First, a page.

Costume jewelry -- glittering colored glass imitations of Cartier and Van Cleef; whimsical fakes by Miriam Haskell, Trifari, Hobe, Monet and Pennino; and Oriental fantasies by Joseff of Hollywood -- has been rediscovered by a growing number of collectors. Led by the Italians, English, German and French, who have been scooping up these passe novelties for the last decade, Americans now seem bent on regaining a heritage they nearly lost.
Designer costume jewelry, sometimes faithful reproductions and many times aggressive kitsch brilliantly original, has become a thriving business coast to coast. At the Atlantique City Antiques Market in March, 52 of the 1,100 dealers showed costume jewelry.
It has not been showcased by major auction houses, though not totally ignored. Phillips in New York held a costume jewelry auction back in 1985 and Christie's South Kensington in London held a successful sale last December. A few regional auctioneers are now listing costume jewelry in estate sales.
Since 1983, Norman Crider's shop on the top floor of Trump Plaza in New York has been the source for Barbra Streisand, Catherine Deneuve, Raquel Welch and others. It was after Mr. Crider held a Miriam Haskell show in 1984 that the craze for faux jewelry from the '20s through the '60s took off.
"Miriam Haskell produced the greatest variety of any maker and people kill for her pearls," says Mr. Crider.
Today a battalion of dealers stalk garage sales and small auctions and make friends with white-haired widows who might have a jewelry box filled with brooches and clips, bracelets and collars that they will sell for cash.
Some pieces of costume jewelry are simply low-cost baubles of questionable quality, without much charm or technical innovation, but the best is original and inventive. The "duette" brooch, two clips with mobile motifs held together by a metal bridge to form a single brooch, is a design that was patented by Coro when it came out in the 1940s. It was exceedingly popular because the clips could be worn separately or together as a brooch.
"It became a fashion statement when rhinestones came back into fashion about eight years ago," said Merion, Pa., dealer Joan Toborowsky. "When grandmother's rhinestones were found to be much better made than the new ones, this once-ignored jewelry was instantly collectible."
According to Ms. Toborowsky, as contemporary designers look back in history for their inspiration, collectors seek the previous incarnations of the current trend. "For example, last month's Vogue featured new flower pins and now we have lots of calls for '40s, '50s and '60s flower pins," said Elsa Zukin, Ms. Toborowsky's sister and her partner in E. and J. Rothstein, the name they use for their business when they do shows. In their stock is a Hattie Carnegie rose of coral plastic with a rhinestone dewdrop and gold stem and leaves ($200), and a Vendome sprig of white dogwood with a faux pearl center and enamel petals and leaves ($175).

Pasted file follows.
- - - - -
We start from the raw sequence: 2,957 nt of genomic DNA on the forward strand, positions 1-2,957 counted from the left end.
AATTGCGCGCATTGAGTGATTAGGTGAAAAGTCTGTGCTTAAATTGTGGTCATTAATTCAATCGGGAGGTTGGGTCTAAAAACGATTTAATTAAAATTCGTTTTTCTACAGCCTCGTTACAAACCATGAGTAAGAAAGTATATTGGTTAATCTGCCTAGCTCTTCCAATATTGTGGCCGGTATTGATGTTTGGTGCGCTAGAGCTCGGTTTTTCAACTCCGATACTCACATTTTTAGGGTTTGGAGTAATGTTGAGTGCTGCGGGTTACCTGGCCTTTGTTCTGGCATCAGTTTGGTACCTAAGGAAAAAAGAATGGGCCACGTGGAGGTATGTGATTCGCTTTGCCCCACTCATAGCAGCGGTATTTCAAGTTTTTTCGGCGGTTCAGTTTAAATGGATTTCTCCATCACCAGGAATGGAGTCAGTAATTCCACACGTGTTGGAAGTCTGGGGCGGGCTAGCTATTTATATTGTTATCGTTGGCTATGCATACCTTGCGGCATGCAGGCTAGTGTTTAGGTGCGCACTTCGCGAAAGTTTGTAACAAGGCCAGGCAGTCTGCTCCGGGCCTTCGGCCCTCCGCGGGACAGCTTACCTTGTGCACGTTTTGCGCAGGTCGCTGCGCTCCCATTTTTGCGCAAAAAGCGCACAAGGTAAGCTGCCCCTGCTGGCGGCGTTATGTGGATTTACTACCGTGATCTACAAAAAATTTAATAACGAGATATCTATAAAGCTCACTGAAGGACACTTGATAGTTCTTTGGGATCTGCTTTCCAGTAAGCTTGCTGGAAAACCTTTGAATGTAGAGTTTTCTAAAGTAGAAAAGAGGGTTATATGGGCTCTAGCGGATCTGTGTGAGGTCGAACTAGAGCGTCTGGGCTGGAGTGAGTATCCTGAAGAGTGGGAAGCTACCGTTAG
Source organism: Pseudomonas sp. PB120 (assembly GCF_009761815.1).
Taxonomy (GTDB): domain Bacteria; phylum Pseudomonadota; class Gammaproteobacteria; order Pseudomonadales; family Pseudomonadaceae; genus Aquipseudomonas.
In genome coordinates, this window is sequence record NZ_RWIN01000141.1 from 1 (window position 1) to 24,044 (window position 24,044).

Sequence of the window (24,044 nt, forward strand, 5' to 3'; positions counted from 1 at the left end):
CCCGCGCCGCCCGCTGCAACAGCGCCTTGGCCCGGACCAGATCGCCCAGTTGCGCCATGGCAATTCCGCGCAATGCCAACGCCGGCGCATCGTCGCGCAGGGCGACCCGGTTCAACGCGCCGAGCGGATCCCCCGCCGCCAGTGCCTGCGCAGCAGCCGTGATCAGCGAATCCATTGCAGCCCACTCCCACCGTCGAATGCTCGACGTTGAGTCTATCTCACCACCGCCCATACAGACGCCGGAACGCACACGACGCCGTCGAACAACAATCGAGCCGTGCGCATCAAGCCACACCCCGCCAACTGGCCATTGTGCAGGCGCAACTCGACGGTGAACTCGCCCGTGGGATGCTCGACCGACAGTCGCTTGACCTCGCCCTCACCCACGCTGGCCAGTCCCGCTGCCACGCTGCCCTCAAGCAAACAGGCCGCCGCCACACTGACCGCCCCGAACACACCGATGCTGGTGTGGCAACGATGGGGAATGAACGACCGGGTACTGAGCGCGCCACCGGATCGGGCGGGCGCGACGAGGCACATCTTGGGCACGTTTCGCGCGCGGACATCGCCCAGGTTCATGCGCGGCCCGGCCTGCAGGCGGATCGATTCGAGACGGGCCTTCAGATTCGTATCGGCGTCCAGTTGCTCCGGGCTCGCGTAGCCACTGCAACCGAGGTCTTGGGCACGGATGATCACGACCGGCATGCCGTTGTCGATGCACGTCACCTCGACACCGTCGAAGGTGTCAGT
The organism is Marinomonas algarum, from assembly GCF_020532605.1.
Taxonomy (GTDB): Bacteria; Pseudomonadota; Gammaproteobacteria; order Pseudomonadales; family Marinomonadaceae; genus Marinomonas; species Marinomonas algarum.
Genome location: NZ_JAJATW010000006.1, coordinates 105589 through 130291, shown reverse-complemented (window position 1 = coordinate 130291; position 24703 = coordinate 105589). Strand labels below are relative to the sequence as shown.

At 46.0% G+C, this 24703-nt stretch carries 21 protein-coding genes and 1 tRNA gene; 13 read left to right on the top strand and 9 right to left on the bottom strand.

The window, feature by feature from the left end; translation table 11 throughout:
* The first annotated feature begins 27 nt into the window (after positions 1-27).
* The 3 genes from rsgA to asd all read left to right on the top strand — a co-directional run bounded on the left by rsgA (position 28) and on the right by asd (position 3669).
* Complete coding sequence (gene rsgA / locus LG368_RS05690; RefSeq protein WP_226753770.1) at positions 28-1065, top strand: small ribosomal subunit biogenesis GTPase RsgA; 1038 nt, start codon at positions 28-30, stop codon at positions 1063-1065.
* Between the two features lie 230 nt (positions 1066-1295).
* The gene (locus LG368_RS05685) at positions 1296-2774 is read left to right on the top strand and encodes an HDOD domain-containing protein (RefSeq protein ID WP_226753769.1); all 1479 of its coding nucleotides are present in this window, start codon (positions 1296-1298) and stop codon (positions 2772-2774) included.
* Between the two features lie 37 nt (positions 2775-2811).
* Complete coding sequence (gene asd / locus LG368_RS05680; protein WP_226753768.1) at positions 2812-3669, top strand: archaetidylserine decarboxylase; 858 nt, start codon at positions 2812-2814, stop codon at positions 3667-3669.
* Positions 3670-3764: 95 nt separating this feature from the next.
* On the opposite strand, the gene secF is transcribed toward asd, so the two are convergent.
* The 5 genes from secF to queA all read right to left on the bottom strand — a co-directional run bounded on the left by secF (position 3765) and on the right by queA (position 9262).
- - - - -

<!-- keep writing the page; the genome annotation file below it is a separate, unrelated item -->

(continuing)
It is now stylish to wear multiple pins. Bugs are worn on shoulders, on sleeves, even crawling up the back of a blouse. A Nettie Rosenstein fly 3 inches long with a green stone body and wings paved with rhinestones, or a Coro "jelly belly" beetle with ,, gold and rhinestone spiny legs and red glass eyes, are very desirable. (Jelly bellies are animal or insect pins with clear Lucite bodies.)
Some collectors have been known to wear their entire collection of jelly bellies on a coat. Made in the late 1940s and early 1950s, jelly bellies can cost from $200 up to $1,800 each. In comparison, a Kenneth Jay Lane 2-inch red, white and blue bumblebee from the 1960s is $175, and an unsigned crystal butterfly with a 2 1/2 -inch wingspan is $250.
For summer wear, '50s copper jewelry is the choice of a small but growing group of collectors. Hobe silver and gold washed xTC jewelry from the 1940s with each leaf wired to a frame by hand is also very popular. Hobe sometimes used real gemstones and at other times Oriental motives cast in gutta-percha, an early plastic. A Hobe silver brooch with a Buddha of gutta-percha costs $600; another brooch with a gutta-percha Buddha riding an elephant topped by a silver bower set with multicolored stones costs $650.
Joseff of Hollywood is a magic name. The firm has recently released some "new" old stock. "When we do an antique show and put out six cases of costume jewelry, and one of Joseff, the new collector will be drawn to Joseff, buy a piece and invariably come back to find another," said Elsa Zukin. Joseff jewelry is dramatic. A chicken claw dripping with chains and stones costs $475; a camel made of a brass alloy, its saddle set with gems, $275; and an elephant-head necklace with earrings and pin to match costs $950.
Whimsical jewelry is selling fast. Instead of shopping for a new dress during this recession, women are shortening their old skirts and buying a showy piece of costume jewelry for a new look.